Macau (English: Macao), a Special Administrative Region of China on the south China coast. It lies on the estuary of the Pearl River south of Guangzhou (Canton), China, and across the estuary from Hong Kong. Macau consists of the mainland city of Macau and two islands—Taipa and Coloane. Together they have an area of about 6 square miles (16 km2).
Macau's economy is based on light manufacturing, commerce, tourism, gambling, and fishing. Most of Macau's food and all of its freshwater are imported, primarily from China. More than 95 per cent of the people are Chinese; the rest are Portuguese or persons of Portuguese-Chinese descent. The Cantonese dialect of Chinese is the prevailing language. Portuguese is also spoken. Buddhism is the chief religion. Macau's population in 2000 was about 443,000.
Macau is the oldest European settlement in the Far East. It was established by Portuguese traders with China's permission in 1557. Trade flourished, and until the early 1840's Macau and Guangzhou were the only Chinese ports open to European trade. The development of Hong Kong and other rival ports, beginning in the 1840's, greatly reduced Macau's importance. In 1887 China formally recognized Portugal's sovereignty over the settlement.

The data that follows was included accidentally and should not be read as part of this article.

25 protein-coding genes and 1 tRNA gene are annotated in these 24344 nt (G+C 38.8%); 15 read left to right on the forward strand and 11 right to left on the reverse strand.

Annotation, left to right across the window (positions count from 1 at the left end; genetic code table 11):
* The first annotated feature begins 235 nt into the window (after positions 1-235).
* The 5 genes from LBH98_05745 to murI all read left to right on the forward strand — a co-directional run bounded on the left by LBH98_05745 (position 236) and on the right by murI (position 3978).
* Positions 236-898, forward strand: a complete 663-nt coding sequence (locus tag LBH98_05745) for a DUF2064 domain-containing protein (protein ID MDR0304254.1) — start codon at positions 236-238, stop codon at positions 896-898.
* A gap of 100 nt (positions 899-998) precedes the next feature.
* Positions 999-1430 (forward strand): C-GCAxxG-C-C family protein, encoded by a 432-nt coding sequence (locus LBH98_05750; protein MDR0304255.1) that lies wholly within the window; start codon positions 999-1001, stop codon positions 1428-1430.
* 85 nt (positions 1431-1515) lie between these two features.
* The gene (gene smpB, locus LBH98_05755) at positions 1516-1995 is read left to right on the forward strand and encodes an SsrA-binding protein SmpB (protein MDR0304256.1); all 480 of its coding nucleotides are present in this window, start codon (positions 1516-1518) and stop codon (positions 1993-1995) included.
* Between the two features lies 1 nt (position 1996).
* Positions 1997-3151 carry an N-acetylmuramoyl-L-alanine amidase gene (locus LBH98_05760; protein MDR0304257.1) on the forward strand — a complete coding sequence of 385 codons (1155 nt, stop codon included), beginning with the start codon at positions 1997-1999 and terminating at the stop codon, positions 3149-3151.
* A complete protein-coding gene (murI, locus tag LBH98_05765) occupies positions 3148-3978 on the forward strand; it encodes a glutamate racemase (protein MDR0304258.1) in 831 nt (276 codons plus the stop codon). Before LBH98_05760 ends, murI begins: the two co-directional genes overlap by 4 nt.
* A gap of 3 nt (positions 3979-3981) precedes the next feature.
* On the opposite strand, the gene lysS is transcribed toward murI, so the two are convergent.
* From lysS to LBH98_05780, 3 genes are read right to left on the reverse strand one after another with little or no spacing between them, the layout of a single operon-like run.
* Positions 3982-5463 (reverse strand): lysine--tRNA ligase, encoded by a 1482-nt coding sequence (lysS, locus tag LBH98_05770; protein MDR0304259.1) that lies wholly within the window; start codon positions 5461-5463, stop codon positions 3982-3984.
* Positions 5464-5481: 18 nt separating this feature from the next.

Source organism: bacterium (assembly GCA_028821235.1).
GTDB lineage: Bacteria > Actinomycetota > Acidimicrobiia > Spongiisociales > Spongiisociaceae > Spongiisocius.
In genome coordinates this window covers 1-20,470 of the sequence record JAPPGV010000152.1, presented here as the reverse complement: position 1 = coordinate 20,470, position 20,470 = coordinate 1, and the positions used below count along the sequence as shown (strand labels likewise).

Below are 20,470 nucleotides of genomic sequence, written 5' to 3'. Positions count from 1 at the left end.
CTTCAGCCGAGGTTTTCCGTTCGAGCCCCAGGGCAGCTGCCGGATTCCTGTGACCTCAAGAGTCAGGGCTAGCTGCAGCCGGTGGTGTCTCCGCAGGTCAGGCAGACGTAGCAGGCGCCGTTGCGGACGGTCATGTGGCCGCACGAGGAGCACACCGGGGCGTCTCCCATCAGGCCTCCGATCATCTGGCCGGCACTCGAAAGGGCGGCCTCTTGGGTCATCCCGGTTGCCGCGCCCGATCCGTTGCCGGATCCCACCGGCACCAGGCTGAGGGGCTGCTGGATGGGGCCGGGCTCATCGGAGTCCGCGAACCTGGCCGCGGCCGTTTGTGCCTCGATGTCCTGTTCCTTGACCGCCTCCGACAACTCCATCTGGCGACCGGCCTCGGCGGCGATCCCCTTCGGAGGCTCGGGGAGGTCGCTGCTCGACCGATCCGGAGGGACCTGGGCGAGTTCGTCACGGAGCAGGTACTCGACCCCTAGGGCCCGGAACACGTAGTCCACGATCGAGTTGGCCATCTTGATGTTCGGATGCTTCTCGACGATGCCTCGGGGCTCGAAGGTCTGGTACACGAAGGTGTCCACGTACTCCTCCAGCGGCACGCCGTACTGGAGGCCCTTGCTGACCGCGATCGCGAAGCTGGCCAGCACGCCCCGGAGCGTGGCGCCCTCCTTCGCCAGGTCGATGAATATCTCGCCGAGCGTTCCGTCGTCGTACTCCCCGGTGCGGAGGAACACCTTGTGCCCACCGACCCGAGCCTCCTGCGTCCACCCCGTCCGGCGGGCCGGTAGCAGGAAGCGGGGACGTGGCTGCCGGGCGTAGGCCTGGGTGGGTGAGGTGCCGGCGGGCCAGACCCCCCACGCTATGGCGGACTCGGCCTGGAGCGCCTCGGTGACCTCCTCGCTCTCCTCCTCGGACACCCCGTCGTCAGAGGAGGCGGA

The official position of the Chinese government since 1949 has been that Macau is a Chinese territory under Portuguese administration. In 1976 Portugal granted Macau internal self-government and in 1999 transferred administration of the territory to China. Edmund Ho, a local banker, was chosen by the Chinese government to serve as Macau's first chief executive.